Surgery for Lateral Epicondylitis

More commonly known as tennis elbow, lateral epicondylitis is a painful disorder affecting tendons and muscles connected to the bump on the outside portion of an elbow.  Fortunately, symptoms eventually get better for most patients with conservative treatments.  However, a hand doctor might recommend surgery when pain incapacitates a patient after an extended period.

Overview of the Condition

According to the University of North Carolina, between 1 and 3 percent of individuals suffer from this disorder every year.  Age is the greatest risk factor.  Men and women develop the condition equally.  Three out of every four cases involve the arm of the individual’s dominant hand.

Around 90 percent of patients a hand specialist treats either conservatively or surgically report that their symptoms disappeared.  Fewer than 5 percent of sufferers require surgery.

While experts believe this disorder develops because of overuse, they have not pinpointed any exact causes, the American Academy of Orthopaedic Surgeons (AAOS) reports.  Most patients who suffer from it do not play tennis.

In most cases, symptoms emerge gradually.  Mild pain worsens over a period of as long as a few months.  Common indications include weak strength when gripping and the sensation of pain or burning in the affected area.  A hand surgeon uses X-rays, MRI scans, and electromyography (EMG) to aid in making a diagnosis.

When a Hand Specialist Recommends Surgery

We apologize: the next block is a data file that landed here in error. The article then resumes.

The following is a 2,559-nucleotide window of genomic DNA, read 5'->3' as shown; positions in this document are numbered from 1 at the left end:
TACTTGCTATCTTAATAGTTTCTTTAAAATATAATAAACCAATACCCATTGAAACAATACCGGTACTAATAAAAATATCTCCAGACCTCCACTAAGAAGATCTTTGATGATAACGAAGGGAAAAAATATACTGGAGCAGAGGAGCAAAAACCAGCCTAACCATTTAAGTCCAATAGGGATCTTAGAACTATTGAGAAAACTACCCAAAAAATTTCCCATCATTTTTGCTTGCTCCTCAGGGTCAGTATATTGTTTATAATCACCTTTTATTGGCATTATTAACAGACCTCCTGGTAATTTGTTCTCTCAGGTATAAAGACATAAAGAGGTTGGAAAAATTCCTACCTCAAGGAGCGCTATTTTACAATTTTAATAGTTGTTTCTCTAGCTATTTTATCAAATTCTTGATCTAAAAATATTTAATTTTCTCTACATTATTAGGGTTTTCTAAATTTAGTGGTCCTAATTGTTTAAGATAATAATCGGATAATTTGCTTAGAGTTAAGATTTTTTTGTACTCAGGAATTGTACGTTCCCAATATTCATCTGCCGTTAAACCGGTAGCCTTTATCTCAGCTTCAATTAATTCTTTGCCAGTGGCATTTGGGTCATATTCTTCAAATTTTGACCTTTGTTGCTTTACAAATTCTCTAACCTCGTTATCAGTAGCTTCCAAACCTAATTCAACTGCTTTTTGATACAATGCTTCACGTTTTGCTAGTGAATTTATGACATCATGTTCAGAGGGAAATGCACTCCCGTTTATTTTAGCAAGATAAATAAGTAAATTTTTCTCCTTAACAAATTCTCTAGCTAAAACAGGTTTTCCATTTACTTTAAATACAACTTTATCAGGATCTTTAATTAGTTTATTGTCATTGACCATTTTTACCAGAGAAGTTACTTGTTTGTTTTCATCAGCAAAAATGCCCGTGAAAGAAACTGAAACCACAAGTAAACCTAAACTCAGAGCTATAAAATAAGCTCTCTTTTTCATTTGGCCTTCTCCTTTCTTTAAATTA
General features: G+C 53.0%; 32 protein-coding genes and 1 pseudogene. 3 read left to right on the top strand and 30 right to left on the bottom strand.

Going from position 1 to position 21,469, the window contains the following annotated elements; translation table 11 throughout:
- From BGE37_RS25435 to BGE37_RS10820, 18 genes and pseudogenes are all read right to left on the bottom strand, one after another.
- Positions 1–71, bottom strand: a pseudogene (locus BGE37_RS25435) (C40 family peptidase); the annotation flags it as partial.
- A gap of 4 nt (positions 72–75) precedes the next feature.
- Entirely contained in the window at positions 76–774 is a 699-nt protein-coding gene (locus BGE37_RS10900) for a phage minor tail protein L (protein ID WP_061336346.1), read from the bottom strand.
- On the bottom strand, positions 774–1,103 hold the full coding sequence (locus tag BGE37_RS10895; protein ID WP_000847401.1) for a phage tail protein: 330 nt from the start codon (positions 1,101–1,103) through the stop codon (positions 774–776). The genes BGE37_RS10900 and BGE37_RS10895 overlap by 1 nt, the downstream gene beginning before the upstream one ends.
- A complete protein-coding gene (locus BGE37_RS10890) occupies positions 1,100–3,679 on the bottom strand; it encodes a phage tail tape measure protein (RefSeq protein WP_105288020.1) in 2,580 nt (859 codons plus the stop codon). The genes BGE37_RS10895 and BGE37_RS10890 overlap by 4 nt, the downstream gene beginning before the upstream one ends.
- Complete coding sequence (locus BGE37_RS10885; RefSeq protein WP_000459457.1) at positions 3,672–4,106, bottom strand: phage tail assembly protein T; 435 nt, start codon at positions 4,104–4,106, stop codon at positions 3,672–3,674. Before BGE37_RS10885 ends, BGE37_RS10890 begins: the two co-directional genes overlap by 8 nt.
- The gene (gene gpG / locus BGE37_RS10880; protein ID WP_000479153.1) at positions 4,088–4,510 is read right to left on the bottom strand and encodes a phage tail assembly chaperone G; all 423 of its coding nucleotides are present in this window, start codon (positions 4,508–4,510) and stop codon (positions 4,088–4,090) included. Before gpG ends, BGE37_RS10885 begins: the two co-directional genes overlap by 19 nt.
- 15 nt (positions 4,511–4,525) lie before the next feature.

Physicians who perform hand surgery treat most patients with conservative measures such as:

  • Resting the limb
  • NSAIDs
  • Physical therapy
  • Bracing
  • Injections of steroids
  • Shock wave therapy

According to the AAOS, when patients fail to respond to these treatments after six to 12 months, the hand doctor might suggest surgery.

The appropriate procedure is dependent upon a number of factors.  Among them are the scope of the patient’s injury, the individual’s overall health, and personal preferences and needs.  Doctors perform two basic types of tennis elbow surgery, both of which are same-day procedures:

  • Open surgery is the more common type of repair.  The physician makes a standard incision over the elbow.
  • Arthroscopic surgery utilizes tiny equipment through very small incisions.

The primary risks associated with surgery include infection, potentially long rehabilitation, damage to nerves and blood vessels, reduced strength, reduced flexibility, and possible additional surgery.

Approximately a week after surgery, the surgeon will take off a splint supporting the elbow and remove any sutures.  Rehabilitation starts roughly two months post-operatively.  Most patients are able to resume athletic activities within six months after a repair.  However, experiencing less strength in the affected arm is not uncommon.

The Mayo Clinic indicates that rehabilitation exercises are extremely important for patients who have undergone tennis elbow surgery.  Rehabilitation involves gradually boosting resistance to reduce the chance of another injury.  Resuming normal activity is possible when patients are able to accomplish motions that are both rapid and repetitive without pain.